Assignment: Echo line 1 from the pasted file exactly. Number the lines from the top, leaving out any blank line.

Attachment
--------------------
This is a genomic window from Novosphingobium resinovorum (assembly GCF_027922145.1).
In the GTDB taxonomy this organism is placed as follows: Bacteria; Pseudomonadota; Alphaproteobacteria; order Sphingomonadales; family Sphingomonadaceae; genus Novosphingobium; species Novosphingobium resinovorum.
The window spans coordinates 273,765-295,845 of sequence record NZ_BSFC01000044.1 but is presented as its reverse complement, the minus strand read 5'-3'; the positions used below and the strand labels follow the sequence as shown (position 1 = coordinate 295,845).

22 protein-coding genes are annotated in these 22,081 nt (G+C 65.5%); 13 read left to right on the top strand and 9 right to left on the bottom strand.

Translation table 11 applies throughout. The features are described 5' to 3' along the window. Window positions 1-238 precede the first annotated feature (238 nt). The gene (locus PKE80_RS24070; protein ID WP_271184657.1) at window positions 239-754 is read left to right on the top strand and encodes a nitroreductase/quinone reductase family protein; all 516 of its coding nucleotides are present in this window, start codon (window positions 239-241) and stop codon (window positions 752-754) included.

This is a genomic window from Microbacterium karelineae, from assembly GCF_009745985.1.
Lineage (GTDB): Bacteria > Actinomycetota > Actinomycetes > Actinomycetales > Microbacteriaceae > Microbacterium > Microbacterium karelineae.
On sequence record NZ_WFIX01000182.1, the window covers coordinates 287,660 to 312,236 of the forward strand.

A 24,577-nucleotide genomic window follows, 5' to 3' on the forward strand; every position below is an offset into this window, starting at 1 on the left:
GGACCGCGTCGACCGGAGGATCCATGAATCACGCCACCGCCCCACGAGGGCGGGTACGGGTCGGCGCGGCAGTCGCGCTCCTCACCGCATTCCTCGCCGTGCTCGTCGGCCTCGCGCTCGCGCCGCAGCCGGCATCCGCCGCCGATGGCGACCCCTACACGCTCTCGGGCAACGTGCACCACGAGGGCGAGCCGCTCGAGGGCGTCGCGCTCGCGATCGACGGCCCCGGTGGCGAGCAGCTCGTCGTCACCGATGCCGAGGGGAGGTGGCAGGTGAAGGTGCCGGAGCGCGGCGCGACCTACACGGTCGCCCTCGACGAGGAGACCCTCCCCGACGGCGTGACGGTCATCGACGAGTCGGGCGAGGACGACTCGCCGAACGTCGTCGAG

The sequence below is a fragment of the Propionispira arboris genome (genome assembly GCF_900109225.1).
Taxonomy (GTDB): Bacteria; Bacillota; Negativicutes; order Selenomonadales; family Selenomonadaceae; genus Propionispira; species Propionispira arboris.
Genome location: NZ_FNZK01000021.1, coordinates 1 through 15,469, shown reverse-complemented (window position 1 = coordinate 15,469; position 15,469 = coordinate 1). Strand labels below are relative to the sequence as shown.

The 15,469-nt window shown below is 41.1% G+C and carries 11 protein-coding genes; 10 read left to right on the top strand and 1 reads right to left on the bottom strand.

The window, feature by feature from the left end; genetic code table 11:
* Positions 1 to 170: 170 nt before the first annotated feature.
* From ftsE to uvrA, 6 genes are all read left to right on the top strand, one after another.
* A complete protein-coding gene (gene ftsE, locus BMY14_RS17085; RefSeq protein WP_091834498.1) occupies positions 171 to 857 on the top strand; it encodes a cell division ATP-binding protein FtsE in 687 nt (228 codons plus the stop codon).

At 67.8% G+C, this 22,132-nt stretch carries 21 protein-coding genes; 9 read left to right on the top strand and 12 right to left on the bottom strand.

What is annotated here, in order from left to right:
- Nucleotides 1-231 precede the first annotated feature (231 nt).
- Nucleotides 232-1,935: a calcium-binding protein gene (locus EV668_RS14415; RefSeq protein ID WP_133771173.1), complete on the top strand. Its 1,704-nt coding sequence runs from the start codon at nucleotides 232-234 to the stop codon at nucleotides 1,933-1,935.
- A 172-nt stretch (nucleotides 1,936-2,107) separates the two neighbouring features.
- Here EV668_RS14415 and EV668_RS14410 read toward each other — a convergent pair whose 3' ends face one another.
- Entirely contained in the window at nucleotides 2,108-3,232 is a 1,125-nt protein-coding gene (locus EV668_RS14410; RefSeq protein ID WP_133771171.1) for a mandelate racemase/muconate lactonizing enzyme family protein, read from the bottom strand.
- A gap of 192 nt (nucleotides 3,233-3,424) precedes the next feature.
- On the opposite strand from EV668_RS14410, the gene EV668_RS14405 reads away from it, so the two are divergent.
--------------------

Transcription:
This is a genomic window from Novosphingobium resinovorum (assembly GCF_027922145.1).